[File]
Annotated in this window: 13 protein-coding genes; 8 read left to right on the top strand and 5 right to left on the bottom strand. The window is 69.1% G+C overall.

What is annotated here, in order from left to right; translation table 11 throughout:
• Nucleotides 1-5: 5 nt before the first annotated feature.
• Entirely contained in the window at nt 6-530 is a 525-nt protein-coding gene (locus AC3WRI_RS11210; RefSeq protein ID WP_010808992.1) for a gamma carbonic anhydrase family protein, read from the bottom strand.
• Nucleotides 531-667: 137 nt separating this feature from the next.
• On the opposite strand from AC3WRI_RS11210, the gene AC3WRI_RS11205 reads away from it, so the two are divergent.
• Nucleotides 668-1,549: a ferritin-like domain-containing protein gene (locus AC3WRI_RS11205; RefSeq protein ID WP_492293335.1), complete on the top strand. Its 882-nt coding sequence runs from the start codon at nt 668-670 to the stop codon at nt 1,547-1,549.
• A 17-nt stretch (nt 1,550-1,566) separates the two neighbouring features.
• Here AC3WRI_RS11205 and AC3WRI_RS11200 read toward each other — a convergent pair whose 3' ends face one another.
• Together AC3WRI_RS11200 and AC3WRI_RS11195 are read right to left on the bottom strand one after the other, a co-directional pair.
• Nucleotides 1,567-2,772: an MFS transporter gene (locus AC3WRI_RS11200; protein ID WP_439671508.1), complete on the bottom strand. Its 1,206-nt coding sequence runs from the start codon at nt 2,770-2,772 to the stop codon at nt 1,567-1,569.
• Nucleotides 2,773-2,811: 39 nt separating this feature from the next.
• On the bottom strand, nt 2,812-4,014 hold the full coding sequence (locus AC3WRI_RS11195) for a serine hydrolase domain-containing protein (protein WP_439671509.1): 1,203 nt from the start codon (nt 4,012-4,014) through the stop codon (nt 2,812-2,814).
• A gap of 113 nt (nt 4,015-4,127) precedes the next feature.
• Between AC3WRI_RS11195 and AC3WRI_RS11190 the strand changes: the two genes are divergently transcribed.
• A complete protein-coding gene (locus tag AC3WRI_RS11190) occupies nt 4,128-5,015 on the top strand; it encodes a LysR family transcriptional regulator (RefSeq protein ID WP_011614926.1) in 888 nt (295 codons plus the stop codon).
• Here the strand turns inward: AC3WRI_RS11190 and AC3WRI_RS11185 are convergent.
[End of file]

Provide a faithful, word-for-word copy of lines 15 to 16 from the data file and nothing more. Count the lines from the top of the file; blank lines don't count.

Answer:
• Between AC3WRI_RS11195 and AC3WRI_RS11190 the strand changes: the two genes are divergently transcribed.
• A complete protein-coding gene (locus tag AC3WRI_RS11190) occupies nt 4,128-5,015 on the top strand; it encodes a LysR family transcriptional regulator (RefSeq protein ID WP_011614926.1) in 888 nt (295 codons plus the stop codon).